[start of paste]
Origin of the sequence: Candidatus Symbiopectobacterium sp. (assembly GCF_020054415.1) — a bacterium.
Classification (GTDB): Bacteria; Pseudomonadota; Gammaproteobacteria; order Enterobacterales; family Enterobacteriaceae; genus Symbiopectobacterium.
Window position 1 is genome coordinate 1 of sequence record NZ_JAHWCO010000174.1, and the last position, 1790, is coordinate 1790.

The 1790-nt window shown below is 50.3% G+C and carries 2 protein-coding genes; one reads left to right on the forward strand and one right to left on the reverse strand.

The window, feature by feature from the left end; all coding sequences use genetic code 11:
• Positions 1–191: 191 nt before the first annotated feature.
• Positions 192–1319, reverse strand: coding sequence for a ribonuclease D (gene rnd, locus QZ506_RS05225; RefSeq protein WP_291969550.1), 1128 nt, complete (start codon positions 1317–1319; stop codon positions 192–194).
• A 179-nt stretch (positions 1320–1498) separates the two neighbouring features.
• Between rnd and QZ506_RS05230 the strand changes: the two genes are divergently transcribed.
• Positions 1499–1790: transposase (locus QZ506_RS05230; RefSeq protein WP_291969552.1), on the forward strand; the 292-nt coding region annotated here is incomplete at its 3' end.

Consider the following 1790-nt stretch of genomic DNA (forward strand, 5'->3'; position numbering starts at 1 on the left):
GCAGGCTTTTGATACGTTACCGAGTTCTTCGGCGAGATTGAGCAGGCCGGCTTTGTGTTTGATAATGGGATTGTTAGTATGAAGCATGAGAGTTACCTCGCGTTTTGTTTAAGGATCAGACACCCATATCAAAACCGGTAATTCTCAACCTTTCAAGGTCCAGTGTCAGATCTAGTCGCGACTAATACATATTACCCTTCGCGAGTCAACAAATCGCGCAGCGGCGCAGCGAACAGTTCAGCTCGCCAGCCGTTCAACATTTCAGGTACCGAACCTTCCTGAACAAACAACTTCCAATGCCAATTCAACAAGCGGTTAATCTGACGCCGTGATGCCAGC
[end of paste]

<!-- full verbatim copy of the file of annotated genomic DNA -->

Origin of the sequence: Candidatus Symbiopectobacterium sp. (assembly GCF_020054415.1) — a bacterium.
Classification (GTDB): Bacteria; Pseudomonadota; Gammaproteobacteria; order Enterobacterales; family Enterobacteriaceae; genus Symbiopectobacterium.
Window position 1 is genome coordinate 1 of sequence record NZ_JAHWCO010000174.1, and the last position, 1790, is coordinate 1790.

The 1790-nt window shown below is 50.3% G+C and carries 2 protein-coding genes; one reads left to right on the forward strand and one right to left on the reverse strand.

The window, feature by feature from the left end; all coding sequences use genetic code 11:
• Positions 1–191: 191 nt before the first annotated feature.
• Positions 192–1319, reverse strand: coding sequence for a ribonuclease D (gene rnd, locus QZ506_RS05225; RefSeq protein WP_291969550.1), 1128 nt, complete (start codon positions 1317–1319; stop codon positions 192–194).
• A 179-nt stretch (positions 1320–1498) separates the two neighbouring features.
• Between rnd and QZ506_RS05230 the strand changes: the two genes are divergently transcribed.
• Positions 1499–1790: transposase (locus QZ506_RS05230; RefSeq protein WP_291969552.1), on the forward strand; the 292-nt coding region annotated here is incomplete at its 3' end.

Consider the following 1790-nt stretch of genomic DNA (forward strand, 5'->3'; position numbering starts at 1 on the left):
GCAGGCTTTTGATACGTTACCGAGTTCTTCGGCGAGATTGAGCAGGCCGGCTTTGTGTTTGATAATGGGATTGTTAGTATGAAGCATGAGAGTTACCTCGCGTTTTGTTTAAGGATCAGACACCCATATCAAAACCGGTAATTCTCAACCTTTCAAGGTCCAGTGTCAGATCTAGTCGCGACTAATACATATTACCCTTCGCGAGTCAACAAATCGCGCAGCGGCGCAGCGAACAGTTCAGCTCGCCAGCCGTTCAACATTTCAGGTACCGAACCTTCCTGAACAAACAACTTCCAATGCCAATTCAACAAGCGGTTAATCTGACGCCGTGATGCCAGC